Listen to Janusz Gilewicz tell the story of how he came to the U. S. A. in his own voice.
Below is a lightly edited transcript of the story.
In Poland in the end of the 1970’s there was a Solidarity movement that led to democratic changes. But, in 1981 the Russians decided to impose martial law in Poland. On the 13th of December, 1981, or borders were closed and the telephone lines cut off.
My friends and I in Poland formed a theatrical group and we wanted to rebel against the system and the whole concept of having an oppressor. We decided to stage a play based on George Orwell’s Nineteen Eighty-Four.At that time it was illegal to own the book, and for possession of a copy you could go to jail. But, we obtained a Xerox version of the book and we decided we were going to put something together and get it on the stage.
The way we did it was that we decided to call the play 1984 and we didn’t mention the author. We called our theater the Closed Theater (Teatr Zamkniety in Polish). We had to go to the censorship bureau in order to get a certificate saying we had permission to put the play on the stage.
We were asked why the play is called 1984 and we said, “Because we are in the year 1984.” We were asked why it was called the Closed Theater and we said, “Because it is very esoteric; for a small group of people, not for the masses.” We obtained the two stamps we needed on the poster so that we could stage it. For some reason, the censorship office didn’t think in their wildest dream that we would dare to show 1984 by Orwell and perhaps that is why they thought it was a reasonable idea to let us do it.
We had one performance only and we had 200 people in the audience. The silence during some moments of the play were really really powerful. We were thinking we might not be able to finish the play because it was too radical and too crazy for the times we were in.
After the performance we encountered two or three gentlemen in grey suits who said, “Your theater is closed and you need to be interrogated and asked how the hell did you come up with the idea of staging Orwell in the first place.” We were taken individually to the police and asked if we were out of our minds.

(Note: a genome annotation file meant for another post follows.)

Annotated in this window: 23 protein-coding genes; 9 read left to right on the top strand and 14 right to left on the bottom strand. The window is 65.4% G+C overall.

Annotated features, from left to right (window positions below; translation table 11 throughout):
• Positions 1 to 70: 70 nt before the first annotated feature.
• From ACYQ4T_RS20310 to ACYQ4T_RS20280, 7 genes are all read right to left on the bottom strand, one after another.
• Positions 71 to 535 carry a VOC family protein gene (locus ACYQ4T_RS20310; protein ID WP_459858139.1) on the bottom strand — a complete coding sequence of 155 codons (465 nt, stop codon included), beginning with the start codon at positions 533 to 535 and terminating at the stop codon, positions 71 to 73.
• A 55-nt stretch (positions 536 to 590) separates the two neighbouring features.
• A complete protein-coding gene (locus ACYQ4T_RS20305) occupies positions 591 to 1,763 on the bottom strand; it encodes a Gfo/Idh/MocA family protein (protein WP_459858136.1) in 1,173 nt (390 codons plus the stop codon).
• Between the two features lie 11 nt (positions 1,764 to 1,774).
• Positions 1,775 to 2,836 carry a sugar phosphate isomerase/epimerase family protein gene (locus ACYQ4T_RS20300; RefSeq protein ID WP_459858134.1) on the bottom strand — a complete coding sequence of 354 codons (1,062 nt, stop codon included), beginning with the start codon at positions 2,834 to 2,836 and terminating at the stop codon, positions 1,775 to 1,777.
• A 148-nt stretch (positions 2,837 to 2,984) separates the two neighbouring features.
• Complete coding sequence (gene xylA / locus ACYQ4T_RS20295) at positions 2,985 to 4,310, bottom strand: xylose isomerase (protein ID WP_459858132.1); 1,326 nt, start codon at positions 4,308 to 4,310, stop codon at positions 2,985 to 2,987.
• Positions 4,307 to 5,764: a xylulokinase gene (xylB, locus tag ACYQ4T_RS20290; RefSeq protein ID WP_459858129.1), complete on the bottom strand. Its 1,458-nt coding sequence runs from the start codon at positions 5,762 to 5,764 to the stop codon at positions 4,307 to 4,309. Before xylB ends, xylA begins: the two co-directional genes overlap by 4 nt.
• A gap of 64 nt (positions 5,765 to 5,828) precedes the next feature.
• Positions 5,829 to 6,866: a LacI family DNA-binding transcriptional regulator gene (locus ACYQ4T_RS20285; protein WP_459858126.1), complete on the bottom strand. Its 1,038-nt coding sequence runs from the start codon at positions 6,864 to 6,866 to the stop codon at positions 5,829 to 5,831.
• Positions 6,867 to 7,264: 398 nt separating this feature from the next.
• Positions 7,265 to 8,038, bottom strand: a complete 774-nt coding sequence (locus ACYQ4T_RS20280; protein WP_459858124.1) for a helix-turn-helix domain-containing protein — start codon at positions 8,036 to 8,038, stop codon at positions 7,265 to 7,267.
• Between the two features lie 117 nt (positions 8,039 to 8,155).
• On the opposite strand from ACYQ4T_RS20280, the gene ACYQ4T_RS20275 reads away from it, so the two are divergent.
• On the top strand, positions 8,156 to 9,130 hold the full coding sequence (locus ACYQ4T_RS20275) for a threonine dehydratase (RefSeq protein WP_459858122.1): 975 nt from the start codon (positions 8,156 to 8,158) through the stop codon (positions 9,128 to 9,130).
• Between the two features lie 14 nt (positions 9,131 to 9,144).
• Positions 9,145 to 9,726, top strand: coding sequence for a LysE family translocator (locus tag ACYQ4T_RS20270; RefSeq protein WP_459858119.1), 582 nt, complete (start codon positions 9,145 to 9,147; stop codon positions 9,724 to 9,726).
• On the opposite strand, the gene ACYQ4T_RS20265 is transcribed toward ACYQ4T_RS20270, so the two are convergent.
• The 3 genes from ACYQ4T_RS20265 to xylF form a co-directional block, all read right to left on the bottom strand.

My answer was that we were just rebellious and we wanted to do something powerful in our life to stand against the regime and against the situation. During our conversations with the secret police they were trying to turn my friends against me, and vice versa.
As a result of it, they actually asked me if I would be interested in secretly working for the government and take some pictures in Germany. They would send me and pay. I could be an artist but they just wanted me to do some spying work.
They flattered me with some expensive dinners and champagne. I started playing the game, telling them that I’m not sure yet and I’ll decide but after some time passed I realized that I had two people walking after me on the street, or I have two guards all the time 24/7 on my back.
I’d try to lose them. One time I jumped on a bus at the last second and got off a few stops later and found another guy. I decided that this was too dangerous and I might end up being killed; they would make me dig my grave in the forest and nobody would find my body.
So, I decided to leave the country. I went to City Hall and I asked for a passport to travel to Western Countries. I had to surrender my identification document. This meant I could be arrested on the street for not having my document so I waited two weeks at home without going outside.
Then I got a call saying that I had to come and get the passport and it turns out that it came with a stamp saying it allowed me to cross the Polish border only once, which basically meant that if I leave the country I could not come back.
I decided I had no other options so I took a journey through the Communist countries and I reached Yugoslavia and then in Trieste I got into Italy. Upon meeting the first police officer I told him that I am a refugee, I escaped from Poland and I need assistance. I actually got assistance and ended up in a refugee camp in Latina. [Janusz had to leave is wife and daughter behind and he was unable to see them again until years later when they emigrated to Canada after the Berlin wall fell.]
Through my work as an artist I met the American actor John Phillip Law. I did a portrait of him as a gift and he asked me, “How can I help you?” I asked if he could write a letter to the American ambassador in Rome to help me obtain political asylum in the United States.
He did it. I went for the interview and I remember that for every 10 people applying only 2 or 3 people would get political asylum, and the rest were assigned to Canada or other countries.
They asked me if I have any documents and I showed them the letter. They asked me to leave the room and when I came back in I noticed everyone was standing instead of sitting. My heart was beating and I was wondering what would be the questions about my political reasons to leave Poland at such a young age.
Instead I heard, “Welcome to the United States of America.”
A few months later I was sponsored by the International Rescue Committee; they purchased my ticket and I came to the United States, and I am here… right now.